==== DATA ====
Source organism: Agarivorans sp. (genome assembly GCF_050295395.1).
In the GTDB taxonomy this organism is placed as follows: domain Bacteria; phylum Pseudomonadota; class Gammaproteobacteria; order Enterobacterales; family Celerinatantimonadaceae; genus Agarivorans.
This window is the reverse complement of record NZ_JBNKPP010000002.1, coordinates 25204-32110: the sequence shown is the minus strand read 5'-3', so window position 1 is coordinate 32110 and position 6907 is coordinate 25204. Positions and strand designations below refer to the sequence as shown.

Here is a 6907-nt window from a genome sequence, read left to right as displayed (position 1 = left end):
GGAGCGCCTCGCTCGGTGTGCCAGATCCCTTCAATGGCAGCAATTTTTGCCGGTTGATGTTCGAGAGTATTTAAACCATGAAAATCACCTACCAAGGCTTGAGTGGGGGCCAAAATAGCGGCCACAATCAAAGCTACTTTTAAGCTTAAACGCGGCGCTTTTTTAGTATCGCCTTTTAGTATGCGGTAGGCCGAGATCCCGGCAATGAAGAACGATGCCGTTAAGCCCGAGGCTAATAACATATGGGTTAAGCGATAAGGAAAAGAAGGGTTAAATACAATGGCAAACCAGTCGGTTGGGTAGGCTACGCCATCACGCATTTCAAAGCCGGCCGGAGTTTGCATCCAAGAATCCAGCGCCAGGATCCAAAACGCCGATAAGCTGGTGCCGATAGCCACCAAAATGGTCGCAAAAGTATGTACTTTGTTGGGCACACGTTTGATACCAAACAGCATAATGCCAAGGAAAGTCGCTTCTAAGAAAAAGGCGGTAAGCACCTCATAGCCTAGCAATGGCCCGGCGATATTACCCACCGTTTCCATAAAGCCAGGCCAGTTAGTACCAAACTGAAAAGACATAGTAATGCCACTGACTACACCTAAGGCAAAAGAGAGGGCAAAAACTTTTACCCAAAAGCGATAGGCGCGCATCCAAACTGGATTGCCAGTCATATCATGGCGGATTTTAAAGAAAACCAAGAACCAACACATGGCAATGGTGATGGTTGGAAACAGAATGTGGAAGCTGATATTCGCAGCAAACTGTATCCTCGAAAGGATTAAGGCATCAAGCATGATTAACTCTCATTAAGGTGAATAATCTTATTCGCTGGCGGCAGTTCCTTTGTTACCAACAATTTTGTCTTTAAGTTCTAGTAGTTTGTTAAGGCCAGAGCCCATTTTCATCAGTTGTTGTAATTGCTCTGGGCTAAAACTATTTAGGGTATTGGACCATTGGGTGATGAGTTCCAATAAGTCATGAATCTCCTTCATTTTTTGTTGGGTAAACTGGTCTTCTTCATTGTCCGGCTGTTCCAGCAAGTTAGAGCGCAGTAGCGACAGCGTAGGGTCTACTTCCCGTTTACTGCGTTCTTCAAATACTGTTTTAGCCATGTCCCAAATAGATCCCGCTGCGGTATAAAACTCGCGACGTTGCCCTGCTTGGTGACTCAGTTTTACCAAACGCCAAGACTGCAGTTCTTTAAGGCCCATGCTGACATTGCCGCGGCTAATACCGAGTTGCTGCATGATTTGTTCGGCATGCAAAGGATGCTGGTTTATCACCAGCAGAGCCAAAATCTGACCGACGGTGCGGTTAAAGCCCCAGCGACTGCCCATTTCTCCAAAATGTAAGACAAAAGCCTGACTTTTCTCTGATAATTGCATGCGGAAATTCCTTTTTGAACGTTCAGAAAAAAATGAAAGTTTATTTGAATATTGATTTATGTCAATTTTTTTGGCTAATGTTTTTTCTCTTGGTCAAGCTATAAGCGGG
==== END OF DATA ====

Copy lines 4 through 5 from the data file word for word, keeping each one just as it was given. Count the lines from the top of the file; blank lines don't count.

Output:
Here is a 6907-nt window from a genome sequence, read left to right as displayed (position 1 = left end):
GGAGCGCCTCGCTCGGTGTGCCAGATCCCTTCAATGGCAGCAATTTTTGCCGGTTGATGTTCGAGAGTATTTAAACCATGAAAATCACCTACCAAGGCTTGAGTGGGGGCCAAAATAGCGGCCACAATCAAAGCTACTTTTAAGCTTAAACGCGGCGCTTTTTTAGTATCGCCTTTTAGTATGCGGTAGGCCGAGATCCCGGCAATGAAGAACGATGCCGTTAAGCCCGAGGCTAATAACATATGGGTTAAGCGATAAGGAAAAGAAGGGTTAAATACAATGGCAAACCAGTCGGTTGGGTAGGCTACGCCATCACGCATTTCAAAGCCGGCCGGAGTTTGCATCCAAGAATCCAGCGCCAGGATCCAAAACGCCGATAAGCTGGTGCCGATAGCCACCAAAATGGTCGCAAAAGTATGTACTTTGTTGGGCACACGTTTGATACCAAACAGCATAATGCCAAGGAAAGTCGCTTCTAAGAAAAAGGCGGTAAGCACCTCATAGCCTAGCAATGGCCCGGCGATATTACCCACCGTTTCCATAAAGCCAGGCCAGTTAGTACCAAACTGAAAAGACATAGTAATGCCACTGACTACACCTAAGGCAAAAGAGAGGGCAAAAACTTTTACCCAAAAGCGATAGGCGCGCATCCAAACTGGATTGCCAGTCATATCATGGCGGATTTTAAAGAAAACCAAGAACCAACACATGGCAATGGTGATGGTTGGAAACAGAATGTGGAAGCTGATATTCGCAGCAAACTGTATCCTCGAAAGGATTAAGGCATCAAGCATGATTAACTCTCATTAAGGTGAATAATCTTATTCGCTGGCGGCAGTTCCTTTGTTACCAACAATTTTGTCTTTAAGTTCTAGTAGTTTGTTAAGGCCAGAGCCCATTTTCATCAGTTGTTGTAATTGCTCTGGGCTAAAACTATTTAGGGTATTGGACCATTGGGTGATGAGTTCCAATAAGTCATGAATCTCCTTCATTTTTTGTTGGGTAAACTGGTCTTCTTCATTGTCCGGCTGTTCCAGCAAGTTAGAGCGCAGTAGCGACAGCGTAGGGTCTACTTCCCGTTTACTGCGTTCTTCAAATACTGTTTTAGCCATGTCCCAAATAGATCCCGCTGCGGTATAAAACTCGCGACGTTGCCCTGCTTGGTGACTCAGTTTTACCAAACGCCAAGACTGCAGTTCTTTAAGGCCCATGCTGACATTGCCGCGGCTAATACCGAGTTGCTGCATGATTTGTTCGGCATGCAAAGGATGCTGGTTTATCACCAGCAGAGCCAAAATCTGACCGACGGTGCGGTTAAAGCCCCAGCGACTGCCCATTTCTCCAAAATGTAAGACAAAAGCCTGACTTTTCTCTGATAATTGCATGCGGAAATTCCTTTTTGAACGTTCAGAAAAAAATGAAAGTTTATTTGAATATTGATTTATGTCAATTTTTTTGGCTAATGTTTTTTCTCTTGGTCAAGCTATAAGCGGG